South Shields Mission to Seafarers is one of many organisations, with a connection to the Merchant Navy that proudly celebrates the UK’s annual MERCHANT NAVY DAY.
Every 3rd September since 2000, people have gathered to show their gratitude to the men and women who have given their lives at sea during two world wars, many other conflicts and many other fateful events and disasters.
The occasion also honours personnel currently serving on ships at sea, ensuring that our island nation survives and thrives because of their courage.
A well-supported and enthusiastic service took place on 3rd September 2022 in the mission church and included the hymn Eternal Father, Strong to Save and the Seafarers Psalm, The Lord is my pilot, I shall not drift.
After the service, the photo shows the wreath laying ceremony that took place at the South Shields Merchant Navy Memorial at Mill Dam, just across the road from the Mission to Seafarers Building.
The building with the white door on the RHS is the old Customs House and Board of Trade Offices. Sixty years ago the offices were in use and the doors were painted brown and rather drab. On 2nd June 1961, 18 year-old Marine Engineer Cadet John Lightfoot went through them to receive his BRITISH SEAMANS CARD and SEAMANS DISCHARGE BOOK so that he could join his first ship. It was to be the 18,000 dwt Shell Tanker, SS Hinnites and sailed from the Tyne in the September. When john returned home 10 months later his ship had circumnavigated the world and visited 28 different countries, including the Suez and Panama canals.
Around 95% of all UK import and export tonnage is transported by sea. It is a staggering statistic that very few people not associated with the Merchant Navy are aware of. Cynics will say it is probably because they are not interested or don’t care. Maybe that’s true. Do they need to know? As the older generation dies and memories of the world wars fade, it is becoming ever more difficult to enthuse the new generations to continue to respect and honour those who made the ultimate sacrifice. Some of the maritime organisations are referring to it as Sea Blindness.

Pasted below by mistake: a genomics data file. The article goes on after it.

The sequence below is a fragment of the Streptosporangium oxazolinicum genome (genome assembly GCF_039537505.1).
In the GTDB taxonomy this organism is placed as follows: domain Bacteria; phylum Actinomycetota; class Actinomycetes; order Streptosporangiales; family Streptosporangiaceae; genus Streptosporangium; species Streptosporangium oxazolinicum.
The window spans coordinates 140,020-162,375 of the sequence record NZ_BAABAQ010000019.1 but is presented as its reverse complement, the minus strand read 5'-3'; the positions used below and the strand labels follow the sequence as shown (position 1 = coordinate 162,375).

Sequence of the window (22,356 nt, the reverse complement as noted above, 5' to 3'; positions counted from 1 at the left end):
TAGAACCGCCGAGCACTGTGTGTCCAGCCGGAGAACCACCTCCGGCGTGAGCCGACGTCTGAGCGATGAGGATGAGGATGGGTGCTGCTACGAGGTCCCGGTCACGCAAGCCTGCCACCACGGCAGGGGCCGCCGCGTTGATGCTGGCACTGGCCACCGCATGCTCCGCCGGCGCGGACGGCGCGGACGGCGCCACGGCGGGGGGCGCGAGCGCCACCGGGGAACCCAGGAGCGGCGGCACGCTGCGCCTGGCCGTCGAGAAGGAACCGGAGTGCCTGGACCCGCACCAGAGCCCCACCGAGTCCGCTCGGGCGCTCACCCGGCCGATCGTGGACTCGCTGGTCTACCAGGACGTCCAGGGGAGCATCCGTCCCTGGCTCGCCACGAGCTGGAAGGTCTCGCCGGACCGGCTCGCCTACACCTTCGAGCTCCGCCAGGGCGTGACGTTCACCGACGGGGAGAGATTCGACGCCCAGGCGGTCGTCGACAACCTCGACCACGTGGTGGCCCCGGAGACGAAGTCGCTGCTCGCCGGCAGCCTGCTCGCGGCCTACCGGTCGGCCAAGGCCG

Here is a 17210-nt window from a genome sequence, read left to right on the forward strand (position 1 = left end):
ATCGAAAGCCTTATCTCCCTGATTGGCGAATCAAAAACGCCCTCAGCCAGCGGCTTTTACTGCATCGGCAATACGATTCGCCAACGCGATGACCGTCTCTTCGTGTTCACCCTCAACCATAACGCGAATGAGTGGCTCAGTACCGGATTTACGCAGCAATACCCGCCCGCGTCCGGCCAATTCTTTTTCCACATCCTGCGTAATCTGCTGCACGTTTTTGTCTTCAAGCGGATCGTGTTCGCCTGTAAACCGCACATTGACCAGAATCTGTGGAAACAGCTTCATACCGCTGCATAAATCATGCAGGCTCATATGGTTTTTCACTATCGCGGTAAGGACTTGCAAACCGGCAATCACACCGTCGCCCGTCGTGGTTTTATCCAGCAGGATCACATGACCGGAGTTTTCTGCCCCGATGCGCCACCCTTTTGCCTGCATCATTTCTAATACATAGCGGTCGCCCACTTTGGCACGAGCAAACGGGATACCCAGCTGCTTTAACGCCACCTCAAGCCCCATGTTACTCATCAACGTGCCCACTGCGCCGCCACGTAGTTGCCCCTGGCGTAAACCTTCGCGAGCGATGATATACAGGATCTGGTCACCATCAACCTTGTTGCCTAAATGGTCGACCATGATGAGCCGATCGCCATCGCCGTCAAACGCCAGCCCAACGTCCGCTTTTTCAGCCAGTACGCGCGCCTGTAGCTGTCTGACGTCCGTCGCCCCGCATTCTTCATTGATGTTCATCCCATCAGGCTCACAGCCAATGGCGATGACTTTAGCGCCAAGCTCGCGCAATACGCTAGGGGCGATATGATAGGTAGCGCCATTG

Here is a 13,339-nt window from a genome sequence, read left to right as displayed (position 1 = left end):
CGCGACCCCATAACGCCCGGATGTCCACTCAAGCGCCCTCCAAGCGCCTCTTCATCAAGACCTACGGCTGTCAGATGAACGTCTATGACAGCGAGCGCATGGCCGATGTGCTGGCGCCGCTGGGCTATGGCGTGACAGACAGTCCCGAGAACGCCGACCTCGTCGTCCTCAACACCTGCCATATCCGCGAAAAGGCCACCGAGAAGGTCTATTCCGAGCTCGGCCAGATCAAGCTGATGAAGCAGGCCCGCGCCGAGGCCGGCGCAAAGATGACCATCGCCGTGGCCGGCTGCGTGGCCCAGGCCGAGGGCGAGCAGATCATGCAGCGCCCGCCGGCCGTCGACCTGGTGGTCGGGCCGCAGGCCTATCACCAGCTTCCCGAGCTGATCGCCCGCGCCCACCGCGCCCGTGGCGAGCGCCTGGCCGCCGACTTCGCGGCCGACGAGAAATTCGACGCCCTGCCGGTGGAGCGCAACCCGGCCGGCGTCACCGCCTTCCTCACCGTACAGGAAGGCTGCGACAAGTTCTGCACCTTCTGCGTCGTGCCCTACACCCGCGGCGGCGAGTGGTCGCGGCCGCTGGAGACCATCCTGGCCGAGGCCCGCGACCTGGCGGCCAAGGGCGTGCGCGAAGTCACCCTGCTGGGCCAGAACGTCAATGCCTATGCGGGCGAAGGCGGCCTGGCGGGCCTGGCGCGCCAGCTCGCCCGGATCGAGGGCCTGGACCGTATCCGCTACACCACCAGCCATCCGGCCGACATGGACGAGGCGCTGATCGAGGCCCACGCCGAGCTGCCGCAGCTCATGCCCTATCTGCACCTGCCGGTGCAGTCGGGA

On the More Than Shipping.com website, when commenting on Sea Blindness, Tugce Cambel said, ‘If you ask the general public what they know about shipping, and how much trade is carried by sea, you will probably get a blank face. Perhaps they think of shipping as an old-fashioned industry, however, fundamentally we still depend on shipping. Take a look around you. Every single object was most likely shipped. Shipping brings us 90 percent of world trade. For such an enormous industry – there are 100,000 working vessels on the sea – it’s become pretty much invisible.’
John Lightfoot, Solar Solve Chairman